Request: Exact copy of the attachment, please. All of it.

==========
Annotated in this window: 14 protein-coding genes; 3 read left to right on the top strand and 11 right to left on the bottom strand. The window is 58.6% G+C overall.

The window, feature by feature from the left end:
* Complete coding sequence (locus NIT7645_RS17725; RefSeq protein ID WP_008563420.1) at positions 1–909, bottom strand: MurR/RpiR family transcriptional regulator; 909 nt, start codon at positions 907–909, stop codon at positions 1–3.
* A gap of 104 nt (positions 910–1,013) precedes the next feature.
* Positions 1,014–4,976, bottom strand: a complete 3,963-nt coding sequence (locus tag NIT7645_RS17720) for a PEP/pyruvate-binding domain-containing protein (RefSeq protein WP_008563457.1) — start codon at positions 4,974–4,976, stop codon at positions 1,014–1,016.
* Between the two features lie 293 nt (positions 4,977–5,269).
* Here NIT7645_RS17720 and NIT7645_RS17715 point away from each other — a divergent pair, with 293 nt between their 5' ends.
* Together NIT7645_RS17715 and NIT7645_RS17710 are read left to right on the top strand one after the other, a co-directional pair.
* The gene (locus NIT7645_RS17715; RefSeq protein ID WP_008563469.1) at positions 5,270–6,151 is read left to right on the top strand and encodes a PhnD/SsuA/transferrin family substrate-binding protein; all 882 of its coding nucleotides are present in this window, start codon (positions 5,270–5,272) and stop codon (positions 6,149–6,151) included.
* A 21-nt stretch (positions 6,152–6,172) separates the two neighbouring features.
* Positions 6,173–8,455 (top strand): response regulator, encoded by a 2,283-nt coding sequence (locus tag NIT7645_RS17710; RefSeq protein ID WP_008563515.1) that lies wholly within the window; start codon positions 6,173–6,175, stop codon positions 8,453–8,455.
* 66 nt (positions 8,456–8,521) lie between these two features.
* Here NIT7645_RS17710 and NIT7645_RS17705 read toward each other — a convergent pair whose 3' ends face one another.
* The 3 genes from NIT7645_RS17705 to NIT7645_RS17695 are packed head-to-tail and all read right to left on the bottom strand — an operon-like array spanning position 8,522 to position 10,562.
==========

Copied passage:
Annotated in this window: 14 protein-coding genes; 3 read left to right on the top strand and 11 right to left on the bottom strand. The window is 58.6% G+C overall.

The window, feature by feature from the left end:
* Complete coding sequence (locus NIT7645_RS17725; RefSeq protein ID WP_008563420.1) at positions 1–909, bottom strand: MurR/RpiR family transcriptional regulator; 909 nt, start codon at positions 907–909, stop codon at positions 1–3.
* A gap of 104 nt (positions 910–1,013) precedes the next feature.
* Positions 1,014–4,976, bottom strand: a complete 3,963-nt coding sequence (locus tag NIT7645_RS17720) for a PEP/pyruvate-binding domain-containing protein (RefSeq protein WP_008563457.1) — start codon at positions 4,974–4,976, stop codon at positions 1,014–1,016.
* Between the two features lie 293 nt (positions 4,977–5,269).
* Here NIT7645_RS17720 and NIT7645_RS17715 point away from each other — a divergent pair, with 293 nt between their 5' ends.
* Together NIT7645_RS17715 and NIT7645_RS17710 are read left to right on the top strand one after the other, a co-directional pair.
* The gene (locus NIT7645_RS17715; RefSeq protein ID WP_008563469.1) at positions 5,270–6,151 is read left to right on the top strand and encodes a PhnD/SsuA/transferrin family substrate-binding protein; all 882 of its coding nucleotides are present in this window, start codon (positions 5,270–5,272) and stop codon (positions 6,149–6,151) included.
* A 21-nt stretch (positions 6,152–6,172) separates the two neighbouring features.
* Positions 6,173–8,455 (top strand): response regulator, encoded by a 2,283-nt coding sequence (locus tag NIT7645_RS17710; RefSeq protein ID WP_008563515.1) that lies wholly within the window; start codon positions 6,173–6,175, stop codon positions 8,453–8,455.
* 66 nt (positions 8,456–8,521) lie between these two features.
* Here NIT7645_RS17710 and NIT7645_RS17705 read toward each other — a convergent pair whose 3' ends face one another.
* The 3 genes from NIT7645_RS17705 to NIT7645_RS17695 are packed head-to-tail and all read right to left on the bottom strand — an operon-like array spanning position 8,522 to position 10,562.